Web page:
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Rising stocks in retirement debate rages on!
Old 12-09-2013, 01:29 PM   #1
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Rising stocks in retirement debate rages on!

The latest volleys:

Rekenthaler Report on Morningstar - Dec. 4

Rekenthaler Report on Morningstar - Dec. 5

After reading all the posts and discussions (including the previous one on our forum), I'm left with one question.

Looking at Kitces' chart of 4% WR 30-year success rates, I see a 95.1% success rate for gliding from 30% to 70% stocks in retirement. Sticking to a constant 60/40 mix (my current plan), the success rate is 93.2%.

In our search for perfection and certainty (fruitless, it can be argued), it's tempting to embrace the precision that calculated numbers seem to give. But is a 1.9 percentage point difference in success rates really significant? If this were a FIRECalc result, I wouldn't think much of it. Am I missing something?
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Old 12-09-2013, 01:38 PM   #2
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Quote:
Originally Posted by wishin&hopin View Post
But is a 1.9 percentage point difference in success rates really significant? If this were a FIRECalc result, I wouldn't think much of it. Am I missing something?
In terms of "measure with a micrometer, mark with a grease pencil and cut with an axe", a <2% success rate differential qualifies as one of the latter.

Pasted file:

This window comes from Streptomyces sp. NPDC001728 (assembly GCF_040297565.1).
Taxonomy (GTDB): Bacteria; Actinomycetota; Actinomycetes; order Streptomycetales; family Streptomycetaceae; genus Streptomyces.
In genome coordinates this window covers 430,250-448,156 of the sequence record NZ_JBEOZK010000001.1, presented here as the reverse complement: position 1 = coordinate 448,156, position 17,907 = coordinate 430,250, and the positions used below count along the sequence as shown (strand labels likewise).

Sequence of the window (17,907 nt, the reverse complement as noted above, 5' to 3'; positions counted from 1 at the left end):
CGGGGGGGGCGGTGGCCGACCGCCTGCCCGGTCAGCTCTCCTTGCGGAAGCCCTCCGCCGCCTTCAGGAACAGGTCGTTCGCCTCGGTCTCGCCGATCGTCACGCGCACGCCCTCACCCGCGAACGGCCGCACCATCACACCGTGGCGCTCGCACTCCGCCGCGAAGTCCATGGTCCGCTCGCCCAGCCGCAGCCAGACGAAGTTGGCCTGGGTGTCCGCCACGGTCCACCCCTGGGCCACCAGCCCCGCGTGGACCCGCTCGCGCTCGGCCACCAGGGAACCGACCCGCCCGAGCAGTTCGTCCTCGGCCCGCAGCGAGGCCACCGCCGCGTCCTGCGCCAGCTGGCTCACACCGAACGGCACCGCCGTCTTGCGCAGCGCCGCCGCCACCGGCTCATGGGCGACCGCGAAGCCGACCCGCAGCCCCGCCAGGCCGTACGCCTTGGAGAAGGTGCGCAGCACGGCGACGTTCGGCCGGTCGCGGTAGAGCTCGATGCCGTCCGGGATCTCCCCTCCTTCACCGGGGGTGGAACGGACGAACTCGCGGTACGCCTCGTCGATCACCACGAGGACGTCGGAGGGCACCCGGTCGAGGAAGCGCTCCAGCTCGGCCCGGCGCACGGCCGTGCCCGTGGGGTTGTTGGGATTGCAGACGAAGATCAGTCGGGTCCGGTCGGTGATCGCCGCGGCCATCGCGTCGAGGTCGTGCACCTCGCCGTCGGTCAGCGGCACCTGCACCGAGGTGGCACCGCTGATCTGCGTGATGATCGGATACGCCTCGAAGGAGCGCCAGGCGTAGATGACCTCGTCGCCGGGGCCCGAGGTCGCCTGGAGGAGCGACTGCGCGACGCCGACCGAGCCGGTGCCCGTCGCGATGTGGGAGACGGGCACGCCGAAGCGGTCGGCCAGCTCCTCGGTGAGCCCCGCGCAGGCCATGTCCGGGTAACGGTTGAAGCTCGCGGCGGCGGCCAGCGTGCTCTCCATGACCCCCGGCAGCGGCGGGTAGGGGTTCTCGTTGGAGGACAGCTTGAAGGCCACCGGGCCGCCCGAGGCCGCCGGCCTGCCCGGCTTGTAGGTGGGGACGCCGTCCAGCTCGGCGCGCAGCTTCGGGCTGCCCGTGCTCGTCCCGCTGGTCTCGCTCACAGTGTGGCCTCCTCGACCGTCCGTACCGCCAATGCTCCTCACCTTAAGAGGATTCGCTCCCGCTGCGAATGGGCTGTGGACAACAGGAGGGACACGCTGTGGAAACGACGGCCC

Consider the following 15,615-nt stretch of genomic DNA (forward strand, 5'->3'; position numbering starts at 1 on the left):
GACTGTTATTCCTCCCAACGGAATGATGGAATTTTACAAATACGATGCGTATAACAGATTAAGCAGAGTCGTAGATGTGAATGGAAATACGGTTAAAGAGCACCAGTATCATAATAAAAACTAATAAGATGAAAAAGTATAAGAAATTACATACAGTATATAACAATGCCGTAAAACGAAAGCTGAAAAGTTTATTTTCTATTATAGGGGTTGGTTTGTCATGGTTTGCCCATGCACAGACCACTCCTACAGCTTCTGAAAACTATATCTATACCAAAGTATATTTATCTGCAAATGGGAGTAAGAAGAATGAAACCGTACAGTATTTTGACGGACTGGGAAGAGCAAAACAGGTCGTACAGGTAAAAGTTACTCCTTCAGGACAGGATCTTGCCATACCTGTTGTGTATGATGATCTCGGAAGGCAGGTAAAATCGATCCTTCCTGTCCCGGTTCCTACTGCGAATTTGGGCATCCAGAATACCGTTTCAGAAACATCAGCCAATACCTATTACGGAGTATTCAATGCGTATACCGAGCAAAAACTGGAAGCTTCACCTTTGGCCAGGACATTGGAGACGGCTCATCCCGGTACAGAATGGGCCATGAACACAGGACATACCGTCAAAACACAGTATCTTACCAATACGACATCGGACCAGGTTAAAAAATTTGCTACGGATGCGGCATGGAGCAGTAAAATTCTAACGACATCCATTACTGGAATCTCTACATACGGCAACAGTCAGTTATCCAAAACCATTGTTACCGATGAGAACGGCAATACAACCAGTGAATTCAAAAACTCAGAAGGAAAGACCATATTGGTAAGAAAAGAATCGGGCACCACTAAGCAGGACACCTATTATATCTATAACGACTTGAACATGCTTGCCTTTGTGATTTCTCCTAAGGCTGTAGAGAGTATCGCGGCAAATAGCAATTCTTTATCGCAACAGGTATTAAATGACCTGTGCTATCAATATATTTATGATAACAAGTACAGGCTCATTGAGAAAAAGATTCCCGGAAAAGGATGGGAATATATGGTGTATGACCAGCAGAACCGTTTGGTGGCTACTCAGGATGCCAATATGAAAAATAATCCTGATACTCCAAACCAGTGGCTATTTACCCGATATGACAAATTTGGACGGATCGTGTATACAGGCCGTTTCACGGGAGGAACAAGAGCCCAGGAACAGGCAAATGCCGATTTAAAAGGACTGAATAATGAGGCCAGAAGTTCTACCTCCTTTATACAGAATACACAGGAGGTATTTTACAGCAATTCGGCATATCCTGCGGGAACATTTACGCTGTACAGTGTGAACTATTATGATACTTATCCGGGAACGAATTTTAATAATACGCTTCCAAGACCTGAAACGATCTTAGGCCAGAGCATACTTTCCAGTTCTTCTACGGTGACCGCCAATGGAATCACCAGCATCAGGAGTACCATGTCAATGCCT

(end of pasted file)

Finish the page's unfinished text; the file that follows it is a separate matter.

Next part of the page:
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Old 12-09-2013, 02:05 PM   #3
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Originally Posted by wishin&hopin View Post
In our search for perfection and certainty (fruitless, it can be argued), it's tempting to embrace the precision that calculated numbers seem to give. But is a 1.9 percentage point difference in success rates really significant? If this were a FIRECalc result, I wouldn't think much of it. Am I missing something?
If it means anything, the higher stock allocation portfolios probably also produced much higher average terminal values than the ones with high bond allocations. This wouldn't show up as a change in "success percent", since a run is "successful" whether you've got $1 or $1 million at the end of the window. So, while the success rate difference is not highly significant, the improved chance of accumulating a big pile of money may be significant to some people.

We won't be taking a straight ""X% + inflation" withdrawal, but will withdraw a percent of our portfolio's ending value each year. So, higher average portfolio performance translates to more money to spend each year (on average) and an improved chance that the spending power of our withdrawals will keep up with inflation. And the flip side: Higher volatility in portfolio value (due to having more stocks) = more variability in annual withdrawal amounts.

"Honey, this is gonna be a red beans and rice year. Vacation will be a trip to see your Mom."
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Old 12-09-2013, 07:01 PM   #4
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A higher equity allocation will get you a higher terminal value but at the cost of a lower initial SWR due to the higher volatility of equities.

In fact, Bill Bernstein talks about a volatility factor of 2% for an all stock portfolio. A 60/40 port would have a volatility factor = 1.2%. 20/80 = 0.4%.
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AA = 60/35/5. Expected CAGR = 5.7%. GSD (5y) = 7.8%. USD inflation (10 y) = 1.8%. AWR = 3.0%. TER = 0.5%. Net Port Yield = 1.7%. Term = 36 yr. FI Duration = 4.9 yr. Portfolio survival probability = 86%.
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